By the 17th Century there was more than one way to enter into marriage, now well defined. In Ireland, long engagements were not traditionally encouraged. Couples were usually married within a year of being ‘espoused’ – the formal exchange of vows, at the start of their engagement.
Before they could marry the couple had to prove there was no impediment to the marriage. Potential impediments to a marriage included consanguinity (too closely related), affinity (kinship created by another marriage or as a result of sexual relations), an existing marriage or an earlier promise to marry.
To this end, a couple would publicly proclaim the marriage was to take place. Most researchers are familiar with Marriage License Bonds: solemn oaths there was no impediment to marriage, sworn by a couple and their bondsmen (people of property, who acted as surety) before the courts of the Diocese.
However over the last 400 years, the greater number of the Irish population, of all faiths, announced their impending marriage by Banns.
The Banns were publicly proclaimed or ‘read’ in church on three successive Sundays in the couple’s home parish. The congregation then spread the news about the marriage within their own community. Like Marriage License bonds, the Banns were to prevent illicit marriages. Unlike the ‘bonds’ there was no privacy with ‘Banns’. The system worked precisely because it counted on ‘nosey’ neighbours taking an interest in each other’s business.
Banns were a practical measure, and what evidence survives, indicates they were used by all Christian churches in Ireland. Unfortunately, few churches maintained or kept separate records of banns, distinct from the Marriage registers. ‘Reading the banns’ was a preparatory step to celebrating the church-marriage, but once the wedding was celebrated, the Marriage registers became the documentary record. Consequently, what survives tends to be scattered among parish records collections.
In the National Library, among the Catholic parish registers there is a register of Banns for St. Finbarr’s South parish (Cork) 1753-74; and a register of dispensations in Banns for Newry parish, (Dromore) 1825-26.
There is a better survival rate of banns records among Church of Ireland parish-records, although where they survive most banns replicate coverage of the Marriage registers. Clever researchers should always compare the time-frame of banns and marriage registers, to trace unique survivals. So for example, records of banns for Killaghtee (Church of Ireland) start in 1809, predating the start of the marriage registers for this parish by 5 years.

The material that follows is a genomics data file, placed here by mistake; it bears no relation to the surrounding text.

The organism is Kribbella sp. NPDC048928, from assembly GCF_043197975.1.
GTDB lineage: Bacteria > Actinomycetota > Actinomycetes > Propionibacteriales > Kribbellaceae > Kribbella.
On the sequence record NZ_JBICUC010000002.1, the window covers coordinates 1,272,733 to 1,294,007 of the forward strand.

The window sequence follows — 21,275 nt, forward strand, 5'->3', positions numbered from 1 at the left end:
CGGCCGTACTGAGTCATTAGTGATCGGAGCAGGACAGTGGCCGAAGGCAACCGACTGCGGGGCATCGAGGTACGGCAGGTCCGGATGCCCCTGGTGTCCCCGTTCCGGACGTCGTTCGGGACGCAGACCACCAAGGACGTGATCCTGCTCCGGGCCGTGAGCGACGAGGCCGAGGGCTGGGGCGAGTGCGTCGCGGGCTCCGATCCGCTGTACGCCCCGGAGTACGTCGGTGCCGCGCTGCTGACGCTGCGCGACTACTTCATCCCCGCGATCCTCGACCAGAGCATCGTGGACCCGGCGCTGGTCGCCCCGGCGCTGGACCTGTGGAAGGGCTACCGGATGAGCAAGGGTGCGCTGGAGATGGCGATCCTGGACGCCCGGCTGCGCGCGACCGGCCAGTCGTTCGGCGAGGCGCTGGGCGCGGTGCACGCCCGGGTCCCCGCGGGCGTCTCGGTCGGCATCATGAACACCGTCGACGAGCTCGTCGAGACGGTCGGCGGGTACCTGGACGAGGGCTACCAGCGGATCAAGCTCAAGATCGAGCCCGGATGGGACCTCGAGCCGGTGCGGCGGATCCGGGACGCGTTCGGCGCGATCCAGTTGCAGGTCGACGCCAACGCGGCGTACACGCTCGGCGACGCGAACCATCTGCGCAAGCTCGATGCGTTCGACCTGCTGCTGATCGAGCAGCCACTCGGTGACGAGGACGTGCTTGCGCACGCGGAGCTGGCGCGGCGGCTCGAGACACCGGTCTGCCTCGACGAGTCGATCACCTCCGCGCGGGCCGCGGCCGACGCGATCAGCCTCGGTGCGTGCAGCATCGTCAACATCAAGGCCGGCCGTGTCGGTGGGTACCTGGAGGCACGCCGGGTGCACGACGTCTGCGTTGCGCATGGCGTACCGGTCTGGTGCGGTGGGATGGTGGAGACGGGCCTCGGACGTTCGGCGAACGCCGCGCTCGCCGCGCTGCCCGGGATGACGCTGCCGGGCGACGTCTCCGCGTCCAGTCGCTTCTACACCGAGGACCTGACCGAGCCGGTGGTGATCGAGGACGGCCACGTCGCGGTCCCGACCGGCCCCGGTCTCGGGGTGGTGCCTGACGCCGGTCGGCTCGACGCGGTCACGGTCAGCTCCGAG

Among the Quakers, the couple announced their intention to marry, to their respective men’s and women’s meeting, recorded in the minutes more than once – so it was banns in all but name.
The one source we consistently find evidence of the use of banns is in the church marriage registers.
Here are some marriage notices from the Catholic parish of Nobber (Meath), they originally caught my eye, not because of the use of banns, but because the marriages were not celebrated in a church:
And in the Church of Ireland parish registers, the Minister will usually record whether the marriage was proclaimed by ‘banns’ or ‘license.’
Here are some marriage notices from the Union of the parishes of Newtownbarry, Barragh, Clonegal & Kilrush (Ferns, co. Wexford)
Of course, if the records in Marriage registers and Banns are almost identical, we have to ask if records of banns are really of use or interest to researchers, other than as a historical curiosity? Or is using Banns like looking at a Will Escher drawing, where perspective appears to shrink to infinity even as we look. Evidence of Banns does not always equate to evidence that the marriage took place, so these records can really ‘shine a light’ on the intimate details of past lives. The best advice this genealogist can give, is to always look for what is unique and doesn’t survive elsewhere.
By Fiona Fitzsimons,